A gene called Reprimo is shut down in several cancers but rarely in healthy cells, a new study shows. This finding suggests that the gene’s normal action would somehow inhibit these cancers. What’s more, Reprimo is stalled in some precancerous growths, indicating that its silencing might occur in the early stages of cancer, says Adi F. Gazdar, a pathologist at the University of Texas-Southwestern Medical Center in Dallas.
Reprimo is poised to take its place on the growing list of genes that normally keep cell growth in check but fail in cancer. Identifying such cancer-suppressor genes has already improved cancer screening and could lead to new therapies, Gazdar says.
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His team reports that a cell can stifle Reprimo activity by attaching chemical methyl groups to a DNA on-off switch, called a promoter, that’s near the gene. Scientists have previously implicated this process, called methylation, in the shutdown of other genes associated with cancer suppression (SN: 6/24/00, p. 407: Available to subscribers at Silencing a gene slows breast-tumor fighter).
Previous research on Reprimo, which sits on human chromosome 2, had shown that the gene is inactive in some pancreatic and lung tumors. When Gazdar’s team tested 645 tumor samples representing 16 kinds of cancer, the gene’s switch was methylated in most samples of lymphoma and stomach cancer, colorectal cancer, and gallbladder cancer. Reprimo was also methylated in 40 percent of esophageal cancer samples tested and in one-third of leukemia and breast cancer samples.
In contrast, healthy tissues rarely showed a methylated Reprimo gene, the researchers report in the July 1 International Journal of Cancer.
To confirm that methylation was responsible for silencing Reprimo in the cancerous cells, the researchers treated some of the cells with a demethylating agent. That treatment reactivated Reprimo.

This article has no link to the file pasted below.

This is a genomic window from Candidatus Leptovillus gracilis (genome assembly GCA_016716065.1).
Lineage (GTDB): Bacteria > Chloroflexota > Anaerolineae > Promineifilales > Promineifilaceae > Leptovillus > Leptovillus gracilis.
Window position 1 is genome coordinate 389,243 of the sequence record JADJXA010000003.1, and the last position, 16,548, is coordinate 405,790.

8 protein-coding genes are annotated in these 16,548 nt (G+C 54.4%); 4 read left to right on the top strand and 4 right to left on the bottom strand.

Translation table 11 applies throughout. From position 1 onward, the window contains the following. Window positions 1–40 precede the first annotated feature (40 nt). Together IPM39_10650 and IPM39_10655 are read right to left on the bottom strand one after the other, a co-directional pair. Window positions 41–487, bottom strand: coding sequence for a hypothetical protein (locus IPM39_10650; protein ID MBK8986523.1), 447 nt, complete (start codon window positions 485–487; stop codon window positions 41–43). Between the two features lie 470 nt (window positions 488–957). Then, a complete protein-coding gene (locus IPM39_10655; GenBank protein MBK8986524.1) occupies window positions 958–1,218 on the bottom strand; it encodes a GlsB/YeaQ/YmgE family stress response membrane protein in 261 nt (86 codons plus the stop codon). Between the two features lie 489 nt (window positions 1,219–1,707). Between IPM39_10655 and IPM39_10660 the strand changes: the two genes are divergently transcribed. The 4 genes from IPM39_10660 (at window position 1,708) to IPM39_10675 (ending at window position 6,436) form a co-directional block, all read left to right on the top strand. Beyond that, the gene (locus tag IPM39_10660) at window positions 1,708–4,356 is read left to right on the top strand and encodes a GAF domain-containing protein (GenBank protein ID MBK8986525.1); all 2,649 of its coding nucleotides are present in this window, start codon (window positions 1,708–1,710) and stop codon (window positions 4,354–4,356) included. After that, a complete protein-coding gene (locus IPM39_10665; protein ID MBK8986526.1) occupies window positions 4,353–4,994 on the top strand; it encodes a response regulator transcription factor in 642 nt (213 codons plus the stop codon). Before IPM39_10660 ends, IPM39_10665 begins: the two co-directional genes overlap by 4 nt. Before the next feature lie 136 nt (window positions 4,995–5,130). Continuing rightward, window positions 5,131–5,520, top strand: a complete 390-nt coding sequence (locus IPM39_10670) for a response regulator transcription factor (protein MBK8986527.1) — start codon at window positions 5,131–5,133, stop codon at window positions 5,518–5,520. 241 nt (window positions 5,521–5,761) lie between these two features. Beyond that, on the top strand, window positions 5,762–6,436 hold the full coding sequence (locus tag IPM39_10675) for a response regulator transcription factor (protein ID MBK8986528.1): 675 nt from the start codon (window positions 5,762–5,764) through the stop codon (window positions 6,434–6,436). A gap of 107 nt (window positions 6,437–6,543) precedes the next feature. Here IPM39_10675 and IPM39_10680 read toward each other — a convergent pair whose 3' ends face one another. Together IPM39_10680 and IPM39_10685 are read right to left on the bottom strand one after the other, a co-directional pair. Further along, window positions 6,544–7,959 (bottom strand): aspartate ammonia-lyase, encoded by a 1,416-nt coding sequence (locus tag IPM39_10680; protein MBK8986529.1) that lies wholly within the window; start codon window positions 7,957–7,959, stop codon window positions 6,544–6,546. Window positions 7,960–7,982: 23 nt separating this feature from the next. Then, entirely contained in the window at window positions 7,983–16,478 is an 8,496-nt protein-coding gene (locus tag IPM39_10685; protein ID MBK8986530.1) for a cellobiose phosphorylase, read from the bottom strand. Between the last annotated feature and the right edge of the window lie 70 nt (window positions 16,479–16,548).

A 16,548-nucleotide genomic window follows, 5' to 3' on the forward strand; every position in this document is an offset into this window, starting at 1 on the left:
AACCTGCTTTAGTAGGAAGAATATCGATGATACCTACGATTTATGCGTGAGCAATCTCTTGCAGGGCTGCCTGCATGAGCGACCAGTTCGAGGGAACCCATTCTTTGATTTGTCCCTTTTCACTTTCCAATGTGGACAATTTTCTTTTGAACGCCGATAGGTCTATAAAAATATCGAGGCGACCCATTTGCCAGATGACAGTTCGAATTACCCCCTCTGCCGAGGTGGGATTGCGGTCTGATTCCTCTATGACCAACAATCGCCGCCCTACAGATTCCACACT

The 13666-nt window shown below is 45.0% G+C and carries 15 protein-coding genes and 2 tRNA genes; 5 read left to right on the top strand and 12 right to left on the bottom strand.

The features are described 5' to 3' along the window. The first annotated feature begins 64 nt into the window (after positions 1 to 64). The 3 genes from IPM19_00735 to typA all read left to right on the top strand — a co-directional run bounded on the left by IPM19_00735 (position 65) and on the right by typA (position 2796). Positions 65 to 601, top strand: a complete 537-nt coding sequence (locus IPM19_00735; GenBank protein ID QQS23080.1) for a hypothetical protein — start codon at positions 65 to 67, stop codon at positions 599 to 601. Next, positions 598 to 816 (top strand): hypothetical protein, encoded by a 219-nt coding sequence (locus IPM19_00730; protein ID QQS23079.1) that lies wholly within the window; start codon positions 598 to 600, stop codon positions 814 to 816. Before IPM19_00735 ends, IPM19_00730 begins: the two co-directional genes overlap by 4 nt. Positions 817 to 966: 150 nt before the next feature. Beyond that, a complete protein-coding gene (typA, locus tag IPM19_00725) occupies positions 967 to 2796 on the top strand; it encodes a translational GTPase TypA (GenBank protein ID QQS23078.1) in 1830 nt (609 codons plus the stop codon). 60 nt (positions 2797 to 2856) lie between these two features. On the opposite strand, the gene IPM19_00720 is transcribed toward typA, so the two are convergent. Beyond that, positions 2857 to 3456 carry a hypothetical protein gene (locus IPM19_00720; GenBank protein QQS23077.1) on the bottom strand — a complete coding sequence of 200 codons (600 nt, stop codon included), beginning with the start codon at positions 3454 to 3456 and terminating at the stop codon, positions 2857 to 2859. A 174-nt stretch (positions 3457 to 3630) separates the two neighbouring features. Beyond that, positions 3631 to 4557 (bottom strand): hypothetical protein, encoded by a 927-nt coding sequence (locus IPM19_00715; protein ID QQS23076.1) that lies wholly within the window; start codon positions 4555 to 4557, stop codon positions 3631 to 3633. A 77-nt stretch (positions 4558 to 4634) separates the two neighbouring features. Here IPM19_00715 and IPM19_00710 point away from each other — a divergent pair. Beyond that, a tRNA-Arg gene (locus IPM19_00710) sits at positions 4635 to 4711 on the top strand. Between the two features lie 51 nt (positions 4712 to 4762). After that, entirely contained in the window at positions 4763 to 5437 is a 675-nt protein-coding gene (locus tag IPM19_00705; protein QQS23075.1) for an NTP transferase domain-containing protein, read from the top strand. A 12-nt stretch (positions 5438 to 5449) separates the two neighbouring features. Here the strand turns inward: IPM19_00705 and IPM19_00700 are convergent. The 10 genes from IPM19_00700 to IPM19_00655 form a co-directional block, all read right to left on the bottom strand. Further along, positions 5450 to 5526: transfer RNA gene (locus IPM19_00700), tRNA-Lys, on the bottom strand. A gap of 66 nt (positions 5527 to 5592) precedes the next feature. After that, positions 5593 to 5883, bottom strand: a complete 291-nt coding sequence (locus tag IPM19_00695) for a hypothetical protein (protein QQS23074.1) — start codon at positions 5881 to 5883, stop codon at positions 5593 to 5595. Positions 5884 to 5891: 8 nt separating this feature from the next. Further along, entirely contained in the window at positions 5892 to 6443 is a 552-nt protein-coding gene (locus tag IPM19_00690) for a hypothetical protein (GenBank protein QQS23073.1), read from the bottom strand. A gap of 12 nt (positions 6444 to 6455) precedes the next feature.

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“This demonstrates that [methylation of Reprimo] is a common alteration in many different tumors,” says medical oncologist James Herman of the Johns Hopkins Medical Institutions in Baltimore. “This work complements other tumor-suppressor research. . . . It adds another potentially important gene to that group.”
Not all cancers demonstrate Reprimo silencing. Cells taken from cancers of the ovaries, brain, bladder, or cervix or from any childhood tumor showed little methylation of Reprimo, the researchers found.
On the other hand, methylated Reprimo showed up in one-fourth of all colon polyps tested. Some such polyps are precancerous, and doctors routinely remove all polyps discovered in patients’ colons.
The findings suggest that aberrant methylation of the Reprimo promoter is among the earliest events in the origin of some cancers, Gazdar says. For this reason, detecting methylation of Reprimo could tip off doctors to the onset of many cancers.
Some demethylating agents have knocked out cancer in laboratory animals, and at least one such compound is being tested in people who have a blood cancer.
The precise role of the protein encoded by Reprimo remains murky, but Gazdar and his colleagues uncovered evidence that it teams up with the cancer-suppressing protein p53. That protein plays a pivotal role in derailing abnormal replication of cells. If that process fails, p53 can orchestrate cell suicide, Herman says.
“Once we understand the [biochemical] pathways involved in cancer biology, we’ll have a handle on how to treat these cancers,” Gazdar says.